Swiss DolorClast®, Radial Shock Wave Therapy (RSWT®) : Lymphedema Lymphedema may be primary or secondary. Primary lymphedema is a lymphatic malformation developing during the later stage of lymphangiogenesis. In contrast, secondary lymphedema is the result of disruption or obstruction of the lymphatic system. Secondary lymphedema can occur as a consequence of tumors, surgery, infection, inflammation, radiation therapy and trauma. Secondary lymphedema is one of the most significant complications after the surgical treatment of breast cancer, with significant impact on the quality of life. A substantial number of women develop secondary lymphedema after surgical treatment of breast cancer, with reported incidence between 6% and 63% depending on the population studied, the measurement criteria used and the reported length of follow-up. Lymphedema is divided in three stages. Stage IA (latent lymphedema) presents without clinical evidence of edema, but with impaired lymph transport capacity. Stage IB (initial lymphedema) is characterized by edema that totally or partially decreases by rest and draining position. In Stage IIA (increasing lymphedema) vanishing lymph transport capacity is seen and fibroindurative skin changes appear. Stage IIB (column shaped limb fibrolymphedema) presents with lymphostatic skin changes and worsening disability. In Stage IIIA (elephantiasis) scleroindurative pachydermitis and papillomatous lymphostatic verrucosis is observed together with life-threatening disability, and Stage IIIIB is extreme elephantiasis with total disability. Diagnosis of lymphedema is based on the clinical features of the disease (extremity circumference measurement before and after surgery; a difference of more than 2 cm points to the development of lymphedema). Diagnostic imaging (plain radiographs, duplex ultrasonography, radionuclide lymphoscintigraphy and other imaging modalities) should be considered to rule out other causes of increased extremity circumferences, or to establish the diagnosis of lymphedema when in doubt. Treatment should start with manual lymphatic drainage and compression bandage-centered decongestive lymphatic therapy. An alternative is sequential intermittent pneumatic compression using pumping devices. Radial shock wave therapy (RSWT) has been demonstrated being efficient for lymphedema stages IIA and IIB. Surgery should be considered for recalcitrant cases of lymphedema not responding or responding poorly to the aforementioned treatment options. Surgical options include lympho-venous or lympho-venous-lymphatic bypass anastomosis, lympho-lymphatic segmental interposition, free lymph node transplantation, and ablative surgery in case of massive limb changes or fibrotic induration.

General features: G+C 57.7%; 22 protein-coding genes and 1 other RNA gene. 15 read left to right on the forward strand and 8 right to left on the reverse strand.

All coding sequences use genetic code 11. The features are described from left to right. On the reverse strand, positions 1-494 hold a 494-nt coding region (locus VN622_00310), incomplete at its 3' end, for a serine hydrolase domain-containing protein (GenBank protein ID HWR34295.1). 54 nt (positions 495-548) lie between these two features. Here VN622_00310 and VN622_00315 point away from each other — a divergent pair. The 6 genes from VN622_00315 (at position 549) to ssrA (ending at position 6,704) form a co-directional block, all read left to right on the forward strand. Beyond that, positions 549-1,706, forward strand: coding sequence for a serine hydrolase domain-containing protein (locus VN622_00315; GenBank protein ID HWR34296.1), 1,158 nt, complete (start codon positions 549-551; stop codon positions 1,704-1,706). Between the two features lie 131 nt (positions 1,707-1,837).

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          • Lymphedema Management Products

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            from ton / Added

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            http://www.acols.com Provide trusted products at low prices with great customer service,